Our Date to Inaugurate
When Jan. 20 falls on a Sunday, which is the case in 2013, the president is inaugurated in a private ceremony on Jan. 20, and a public inauguration follows on Jan. 21.
by John Gettings
Until the Twentieth Amendment was ratified in 1933, Inauguration Day was held on March 4, not January 20. Although the U.S. Constitution did not mention a specific a start date for presidential terms, our founding fathers intended for the first President to assume power on the day the Constitution went into effect, March 4, 1789.
A Bumpy Start
But the first inauguration didn't occur on time. A particularly harsh winter made travel difficult for congressmen expected in New York to count votes. The count wasn't completed until April 6, and the ceremony to swear in George Washington (who still needed time to make the trip from his home in Virginia) and John Adams didn't take place until April 30.
Election of 1800
Four years after the confusing election of 1800, the Twelfth Amendment was ratified. It amended Article II, Section 1 and reformed the way the Electoral College elected the president and vice president. The Twelfth Amendment is also significant because it contained the first mention of March 4 as the day a new administration must take office.
The System Goes Afoul
Under the system created by the Constitution and the Twelfth Amendment, a President voted out of office in November would not have to leave office until the following March while congressmen voted out in November wouldn't be required to leave office until the following December.
While this long layover may have been needed in the 18th century, improved communication and transportation shortened the time needed for electors to certify elections and for administrations to transfer power.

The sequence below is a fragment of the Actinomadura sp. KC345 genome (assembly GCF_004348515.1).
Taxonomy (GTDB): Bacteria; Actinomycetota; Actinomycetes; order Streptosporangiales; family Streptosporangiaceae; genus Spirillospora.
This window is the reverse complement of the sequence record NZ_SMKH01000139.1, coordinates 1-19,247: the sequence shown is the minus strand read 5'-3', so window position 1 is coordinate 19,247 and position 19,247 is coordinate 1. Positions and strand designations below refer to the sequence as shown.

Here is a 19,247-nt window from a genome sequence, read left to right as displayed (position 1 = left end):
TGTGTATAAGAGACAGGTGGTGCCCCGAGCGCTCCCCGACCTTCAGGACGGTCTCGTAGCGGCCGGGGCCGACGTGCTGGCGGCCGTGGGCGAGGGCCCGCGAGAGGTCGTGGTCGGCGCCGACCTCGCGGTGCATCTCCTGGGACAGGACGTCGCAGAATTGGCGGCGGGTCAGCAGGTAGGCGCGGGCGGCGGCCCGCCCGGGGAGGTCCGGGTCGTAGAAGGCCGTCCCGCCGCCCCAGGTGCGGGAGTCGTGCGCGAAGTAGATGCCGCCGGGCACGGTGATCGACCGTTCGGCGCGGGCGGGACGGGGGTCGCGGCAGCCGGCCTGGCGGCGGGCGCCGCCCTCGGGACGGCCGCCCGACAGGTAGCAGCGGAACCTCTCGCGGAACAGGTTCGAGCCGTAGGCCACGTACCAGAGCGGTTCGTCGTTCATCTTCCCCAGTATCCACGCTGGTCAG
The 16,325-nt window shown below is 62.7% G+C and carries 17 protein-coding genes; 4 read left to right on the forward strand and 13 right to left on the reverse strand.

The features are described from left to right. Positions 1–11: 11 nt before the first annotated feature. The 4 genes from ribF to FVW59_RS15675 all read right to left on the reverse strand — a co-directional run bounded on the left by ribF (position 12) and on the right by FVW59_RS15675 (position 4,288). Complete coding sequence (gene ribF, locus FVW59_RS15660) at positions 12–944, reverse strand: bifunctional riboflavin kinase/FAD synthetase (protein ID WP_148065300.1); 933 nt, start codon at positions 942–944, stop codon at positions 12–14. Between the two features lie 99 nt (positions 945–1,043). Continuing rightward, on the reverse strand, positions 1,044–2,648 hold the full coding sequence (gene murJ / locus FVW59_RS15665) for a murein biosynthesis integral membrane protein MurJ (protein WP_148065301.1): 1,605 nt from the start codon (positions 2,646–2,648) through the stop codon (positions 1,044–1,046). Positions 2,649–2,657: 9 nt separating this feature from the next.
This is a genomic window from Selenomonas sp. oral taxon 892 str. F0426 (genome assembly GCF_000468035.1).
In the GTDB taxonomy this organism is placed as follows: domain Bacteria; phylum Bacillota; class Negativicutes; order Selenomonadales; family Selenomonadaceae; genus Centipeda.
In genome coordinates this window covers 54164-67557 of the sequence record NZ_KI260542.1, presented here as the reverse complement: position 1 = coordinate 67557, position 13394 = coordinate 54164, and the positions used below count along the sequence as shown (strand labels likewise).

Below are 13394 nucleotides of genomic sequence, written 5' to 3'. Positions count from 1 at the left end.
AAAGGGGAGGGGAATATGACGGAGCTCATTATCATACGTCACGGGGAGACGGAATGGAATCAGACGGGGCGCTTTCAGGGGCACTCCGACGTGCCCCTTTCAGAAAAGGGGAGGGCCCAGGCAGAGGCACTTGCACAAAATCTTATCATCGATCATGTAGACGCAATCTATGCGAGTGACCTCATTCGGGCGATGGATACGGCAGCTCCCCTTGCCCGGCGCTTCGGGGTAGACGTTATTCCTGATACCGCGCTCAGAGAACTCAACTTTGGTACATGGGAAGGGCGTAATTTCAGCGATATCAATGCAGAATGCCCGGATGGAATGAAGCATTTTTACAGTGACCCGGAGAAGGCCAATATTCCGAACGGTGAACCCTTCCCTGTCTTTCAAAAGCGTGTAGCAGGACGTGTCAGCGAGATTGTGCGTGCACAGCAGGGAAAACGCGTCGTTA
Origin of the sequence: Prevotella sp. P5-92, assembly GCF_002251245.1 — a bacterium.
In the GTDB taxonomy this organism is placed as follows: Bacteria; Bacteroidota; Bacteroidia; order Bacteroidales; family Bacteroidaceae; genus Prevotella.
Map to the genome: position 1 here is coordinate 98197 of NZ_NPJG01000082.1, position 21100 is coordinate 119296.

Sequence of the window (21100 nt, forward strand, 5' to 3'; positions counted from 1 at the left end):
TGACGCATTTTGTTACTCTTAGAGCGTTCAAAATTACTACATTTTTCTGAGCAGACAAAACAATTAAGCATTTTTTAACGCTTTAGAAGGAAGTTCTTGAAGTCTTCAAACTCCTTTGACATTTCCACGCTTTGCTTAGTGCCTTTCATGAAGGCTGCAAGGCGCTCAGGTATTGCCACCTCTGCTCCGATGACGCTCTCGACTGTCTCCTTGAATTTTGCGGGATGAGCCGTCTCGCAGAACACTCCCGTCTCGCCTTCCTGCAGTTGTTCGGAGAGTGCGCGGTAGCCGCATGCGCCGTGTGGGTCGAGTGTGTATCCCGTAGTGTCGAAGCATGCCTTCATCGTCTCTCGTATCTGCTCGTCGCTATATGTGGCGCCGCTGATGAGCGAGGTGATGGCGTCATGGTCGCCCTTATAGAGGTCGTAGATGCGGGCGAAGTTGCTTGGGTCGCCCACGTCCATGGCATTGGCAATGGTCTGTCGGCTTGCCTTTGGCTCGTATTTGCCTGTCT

The 20th Amendment
The Twentieth Amendment, sometimes called the Lame Duck Amendment, was introduced to amend the Twelfth Amendment and shorten the time an outgoing President and member of Congress could be a "lame duck" -that is, a public official who continues to serve after an election and before a successor's assumption of office.
The Twentieth Amendment moved the President's start date up to Jan. 20.—two weeks after the Electoral College's votes are certified by the president of the Senate. The amendment also moved the start date for the terms of senators and representatives up to Jan. 3.
- Franklin D. Roosevelt was the last president to be inaugurated on March 4 (3/4/1933) and the first president to be inaugurated on January 20 (1/20/37).
- When Inauguration Day falls on a Sunday the president-elect takes the oath privately on that day, and repeats it in a public ceremony the next day.
- Ronald Reagan owns the distinction of having the coldest traditional-date (Jan. 20) Inauguration Day on record (7 degrees F in 1985) and the warmest (55 degrees F in 1981).